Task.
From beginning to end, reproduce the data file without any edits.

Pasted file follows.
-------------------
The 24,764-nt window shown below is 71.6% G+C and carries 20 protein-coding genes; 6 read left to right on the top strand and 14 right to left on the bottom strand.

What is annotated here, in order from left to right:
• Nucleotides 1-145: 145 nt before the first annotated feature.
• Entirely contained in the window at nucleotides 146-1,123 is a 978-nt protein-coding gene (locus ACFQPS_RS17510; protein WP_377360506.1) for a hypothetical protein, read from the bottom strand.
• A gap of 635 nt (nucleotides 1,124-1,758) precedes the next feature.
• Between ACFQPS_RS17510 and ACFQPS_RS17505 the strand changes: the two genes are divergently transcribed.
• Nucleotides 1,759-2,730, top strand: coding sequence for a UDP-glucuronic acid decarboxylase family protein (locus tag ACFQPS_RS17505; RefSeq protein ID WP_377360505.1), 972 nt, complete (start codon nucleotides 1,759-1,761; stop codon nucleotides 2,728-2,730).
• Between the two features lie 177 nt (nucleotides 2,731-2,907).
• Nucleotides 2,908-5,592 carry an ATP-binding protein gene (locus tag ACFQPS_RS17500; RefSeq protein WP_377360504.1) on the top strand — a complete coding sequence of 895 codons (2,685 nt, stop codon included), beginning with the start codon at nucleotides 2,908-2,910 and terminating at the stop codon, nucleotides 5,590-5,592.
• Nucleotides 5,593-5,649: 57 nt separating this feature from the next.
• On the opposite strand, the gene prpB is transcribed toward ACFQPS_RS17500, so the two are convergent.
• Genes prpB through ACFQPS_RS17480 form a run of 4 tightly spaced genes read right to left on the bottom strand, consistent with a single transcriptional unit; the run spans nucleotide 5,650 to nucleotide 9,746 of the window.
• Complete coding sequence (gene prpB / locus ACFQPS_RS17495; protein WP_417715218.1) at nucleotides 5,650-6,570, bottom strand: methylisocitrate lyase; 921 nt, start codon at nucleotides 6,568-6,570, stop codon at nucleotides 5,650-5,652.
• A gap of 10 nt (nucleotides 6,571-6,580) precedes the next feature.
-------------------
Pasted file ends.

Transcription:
The 24,764-nt window shown below is 71.6% G+C and carries 20 protein-coding genes; 6 read left to right on the top strand and 14 right to left on the bottom strand.

What is annotated here, in order from left to right:
• Nucleotides 1-145: 145 nt before the first annotated feature.
• Entirely contained in the window at nucleotides 146-1,123 is a 978-nt protein-coding gene (locus ACFQPS_RS17510; protein WP_377360506.1) for a hypothetical protein, read from the bottom strand.
• A gap of 635 nt (nucleotides 1,124-1,758) precedes the next feature.
• Between ACFQPS_RS17510 and ACFQPS_RS17505 the strand changes: the two genes are divergently transcribed.
• Nucleotides 1,759-2,730, top strand: coding sequence for a UDP-glucuronic acid decarboxylase family protein (locus tag ACFQPS_RS17505; RefSeq protein ID WP_377360505.1), 972 nt, complete (start codon nucleotides 1,759-1,761; stop codon nucleotides 2,728-2,730).
• Between the two features lie 177 nt (nucleotides 2,731-2,907).
• Nucleotides 2,908-5,592 carry an ATP-binding protein gene (locus tag ACFQPS_RS17500; RefSeq protein WP_377360504.1) on the top strand — a complete coding sequence of 895 codons (2,685 nt, stop codon included), beginning with the start codon at nucleotides 2,908-2,910 and terminating at the stop codon, nucleotides 5,590-5,592.
• Nucleotides 5,593-5,649: 57 nt separating this feature from the next.
• On the opposite strand, the gene prpB is transcribed toward ACFQPS_RS17500, so the two are convergent.
• Genes prpB through ACFQPS_RS17480 form a run of 4 tightly spaced genes read right to left on the bottom strand, consistent with a single transcriptional unit; the run spans nucleotide 5,650 to nucleotide 9,746 of the window.
• Complete coding sequence (gene prpB / locus ACFQPS_RS17495; protein WP_417715218.1) at nucleotides 5,650-6,570, bottom strand: methylisocitrate lyase; 921 nt, start codon at nucleotides 6,568-6,570, stop codon at nucleotides 5,650-5,652.
• A gap of 10 nt (nucleotides 6,571-6,580) precedes the next feature.